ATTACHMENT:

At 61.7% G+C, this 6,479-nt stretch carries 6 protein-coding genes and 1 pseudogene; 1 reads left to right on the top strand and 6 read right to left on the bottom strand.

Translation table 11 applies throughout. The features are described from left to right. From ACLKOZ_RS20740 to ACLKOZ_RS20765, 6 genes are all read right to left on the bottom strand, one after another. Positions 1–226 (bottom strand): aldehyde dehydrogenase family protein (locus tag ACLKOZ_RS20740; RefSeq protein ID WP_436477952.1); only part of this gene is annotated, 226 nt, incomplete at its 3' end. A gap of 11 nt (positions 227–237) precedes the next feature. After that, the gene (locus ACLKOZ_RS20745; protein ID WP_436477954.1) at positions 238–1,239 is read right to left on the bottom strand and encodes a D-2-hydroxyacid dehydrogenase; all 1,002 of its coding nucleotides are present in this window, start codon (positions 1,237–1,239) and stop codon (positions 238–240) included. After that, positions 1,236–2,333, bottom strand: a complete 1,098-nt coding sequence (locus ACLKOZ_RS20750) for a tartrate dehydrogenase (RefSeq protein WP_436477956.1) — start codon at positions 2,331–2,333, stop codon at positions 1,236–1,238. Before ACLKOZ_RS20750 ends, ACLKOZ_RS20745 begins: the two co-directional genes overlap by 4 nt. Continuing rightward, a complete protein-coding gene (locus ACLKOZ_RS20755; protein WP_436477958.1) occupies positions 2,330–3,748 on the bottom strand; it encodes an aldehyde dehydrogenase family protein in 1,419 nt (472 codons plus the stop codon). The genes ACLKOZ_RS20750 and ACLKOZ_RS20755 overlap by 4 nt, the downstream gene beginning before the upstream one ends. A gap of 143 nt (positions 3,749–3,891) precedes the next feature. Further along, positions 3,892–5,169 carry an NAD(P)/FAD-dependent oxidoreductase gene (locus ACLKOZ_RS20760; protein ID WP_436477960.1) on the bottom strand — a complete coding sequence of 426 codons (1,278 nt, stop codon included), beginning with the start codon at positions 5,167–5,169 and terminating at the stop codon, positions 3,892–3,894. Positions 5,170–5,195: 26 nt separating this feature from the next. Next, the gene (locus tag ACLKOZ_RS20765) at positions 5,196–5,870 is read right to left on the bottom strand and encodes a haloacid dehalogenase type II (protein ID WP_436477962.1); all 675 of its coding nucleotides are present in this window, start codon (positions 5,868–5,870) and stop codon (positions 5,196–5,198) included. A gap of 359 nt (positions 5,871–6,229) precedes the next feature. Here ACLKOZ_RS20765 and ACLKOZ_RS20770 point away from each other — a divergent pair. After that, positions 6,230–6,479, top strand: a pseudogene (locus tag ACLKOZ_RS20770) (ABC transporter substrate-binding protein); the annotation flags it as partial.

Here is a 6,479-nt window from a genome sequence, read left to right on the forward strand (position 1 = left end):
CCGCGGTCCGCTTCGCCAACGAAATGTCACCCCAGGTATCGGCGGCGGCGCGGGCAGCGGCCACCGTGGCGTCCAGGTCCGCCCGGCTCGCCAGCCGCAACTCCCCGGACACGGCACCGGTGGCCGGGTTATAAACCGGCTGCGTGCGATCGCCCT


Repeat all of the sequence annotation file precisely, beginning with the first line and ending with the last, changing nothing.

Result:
At 61.7% G+C, this 6,479-nt stretch carries 6 protein-coding genes and 1 pseudogene; 1 reads left to right on the top strand and 6 read right to left on the bottom strand.

Translation table 11 applies throughout. The features are described from left to right. From ACLKOZ_RS20740 to ACLKOZ_RS20765, 6 genes are all read right to left on the bottom strand, one after another. Positions 1–226 (bottom strand): aldehyde dehydrogenase family protein (locus tag ACLKOZ_RS20740; RefSeq protein ID WP_436477952.1); only part of this gene is annotated, 226 nt, incomplete at its 3' end. A gap of 11 nt (positions 227–237) precedes the next feature. After that, the gene (locus ACLKOZ_RS20745; protein ID WP_436477954.1) at positions 238–1,239 is read right to left on the bottom strand and encodes a D-2-hydroxyacid dehydrogenase; all 1,002 of its coding nucleotides are present in this window, start codon (positions 1,237–1,239) and stop codon (positions 238–240) included. After that, positions 1,236–2,333, bottom strand: a complete 1,098-nt coding sequence (locus ACLKOZ_RS20750) for a tartrate dehydrogenase (RefSeq protein WP_436477956.1) — start codon at positions 2,331–2,333, stop codon at positions 1,236–1,238. Before ACLKOZ_RS20750 ends, ACLKOZ_RS20745 begins: the two co-directional genes overlap by 4 nt. Continuing rightward, a complete protein-coding gene (locus ACLKOZ_RS20755; protein WP_436477958.1) occupies positions 2,330–3,748 on the bottom strand; it encodes an aldehyde dehydrogenase family protein in 1,419 nt (472 codons plus the stop codon). The genes ACLKOZ_RS20750 and ACLKOZ_RS20755 overlap by 4 nt, the downstream gene beginning before the upstream one ends. A gap of 143 nt (positions 3,749–3,891) precedes the next feature. Further along, positions 3,892–5,169 carry an NAD(P)/FAD-dependent oxidoreductase gene (locus ACLKOZ_RS20760; protein ID WP_436477960.1) on the bottom strand — a complete coding sequence of 426 codons (1,278 nt, stop codon included), beginning with the start codon at positions 5,167–5,169 and terminating at the stop codon, positions 3,892–3,894. Positions 5,170–5,195: 26 nt separating this feature from the next. Next, the gene (locus tag ACLKOZ_RS20765) at positions 5,196–5,870 is read right to left on the bottom strand and encodes a haloacid dehalogenase type II (protein ID WP_436477962.1); all 675 of its coding nucleotides are present in this window, start codon (positions 5,868–5,870) and stop codon (positions 5,196–5,198) included. A gap of 359 nt (positions 5,871–6,229) precedes the next feature. Here ACLKOZ_RS20765 and ACLKOZ_RS20770 point away from each other — a divergent pair. After that, positions 6,230–6,479, top strand: a pseudogene (locus tag ACLKOZ_RS20770) (ABC transporter substrate-binding protein); the annotation flags it as partial.

Here is a 6,479-nt window from a genome sequence, read left to right on the forward strand (position 1 = left end):
CCGCGGTCCGCTTCGCCAACGAAATGTCACCCCAGGTATCGGCGGCGGCGCGGGCAGCGGCCACCGTGGCGTCCAGGTCCGCCCGGCTCGCCAGCCGCAACTCCCCGGACACGGCACCGGTGGCCGGGTTATAAACCGGCTGCGTGCGATCGCCCT